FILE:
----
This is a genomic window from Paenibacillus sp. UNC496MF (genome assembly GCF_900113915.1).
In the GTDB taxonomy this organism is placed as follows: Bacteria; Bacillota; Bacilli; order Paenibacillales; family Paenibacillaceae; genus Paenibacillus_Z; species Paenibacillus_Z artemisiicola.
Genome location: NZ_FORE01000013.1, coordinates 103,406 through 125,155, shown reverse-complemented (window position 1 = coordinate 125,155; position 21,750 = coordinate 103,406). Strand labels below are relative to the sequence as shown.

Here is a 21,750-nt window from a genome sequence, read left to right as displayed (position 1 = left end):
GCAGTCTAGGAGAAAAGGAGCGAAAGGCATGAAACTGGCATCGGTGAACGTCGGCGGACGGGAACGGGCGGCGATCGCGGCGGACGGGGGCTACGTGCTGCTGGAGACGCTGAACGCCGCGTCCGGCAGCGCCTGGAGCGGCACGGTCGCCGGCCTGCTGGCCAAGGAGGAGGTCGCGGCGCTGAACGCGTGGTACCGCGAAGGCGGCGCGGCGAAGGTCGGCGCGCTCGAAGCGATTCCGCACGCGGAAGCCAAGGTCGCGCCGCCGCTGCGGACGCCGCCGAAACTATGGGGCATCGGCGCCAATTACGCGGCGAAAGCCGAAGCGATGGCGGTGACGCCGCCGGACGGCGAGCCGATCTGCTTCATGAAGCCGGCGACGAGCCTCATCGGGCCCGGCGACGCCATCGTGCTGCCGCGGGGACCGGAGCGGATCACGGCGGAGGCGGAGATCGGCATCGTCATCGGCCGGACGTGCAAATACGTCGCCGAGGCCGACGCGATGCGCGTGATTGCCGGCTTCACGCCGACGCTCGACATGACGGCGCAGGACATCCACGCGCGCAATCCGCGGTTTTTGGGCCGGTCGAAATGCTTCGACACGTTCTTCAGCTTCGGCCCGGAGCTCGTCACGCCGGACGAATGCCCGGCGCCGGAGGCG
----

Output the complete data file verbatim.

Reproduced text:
This is a genomic window from Paenibacillus sp. UNC496MF (genome assembly GCF_900113915.1).
In the GTDB taxonomy this organism is placed as follows: Bacteria; Bacillota; Bacilli; order Paenibacillales; family Paenibacillaceae; genus Paenibacillus_Z; species Paenibacillus_Z artemisiicola.
Genome location: NZ_FORE01000013.1, coordinates 103,406 through 125,155, shown reverse-complemented (window position 1 = coordinate 125,155; position 21,750 = coordinate 103,406). Strand labels below are relative to the sequence as shown.

Here is a 21,750-nt window from a genome sequence, read left to right as displayed (position 1 = left end):
GCAGTCTAGGAGAAAAGGAGCGAAAGGCATGAAACTGGCATCGGTGAACGTCGGCGGACGGGAACGGGCGGCGATCGCGGCGGACGGGGGCTACGTGCTGCTGGAGACGCTGAACGCCGCGTCCGGCAGCGCCTGGAGCGGCACGGTCGCCGGCCTGCTGGCCAAGGAGGAGGTCGCGGCGCTGAACGCGTGGTACCGCGAAGGCGGCGCGGCGAAGGTCGGCGCGCTCGAAGCGATTCCGCACGCGGAAGCCAAGGTCGCGCCGCCGCTGCGGACGCCGCCGAAACTATGGGGCATCGGCGCCAATTACGCGGCGAAAGCCGAAGCGATGGCGGTGACGCCGCCGGACGGCGAGCCGATCTGCTTCATGAAGCCGGCGACGAGCCTCATCGGGCCCGGCGACGCCATCGTGCTGCCGCGGGGACCGGAGCGGATCACGGCGGAGGCGGAGATCGGCATCGTCATCGGCCGGACGTGCAAATACGTCGCCGAGGCCGACGCGATGCGCGTGATTGCCGGCTTCACGCCGACGCTCGACATGACGGCGCAGGACATCCACGCGCGCAATCCGCGGTTTTTGGGCCGGTCGAAATGCTTCGACACGTTCTTCAGCTTCGGCCCGGAGCTCGTCACGCCGGACGAATGCCCGGCGCCGGAGGCG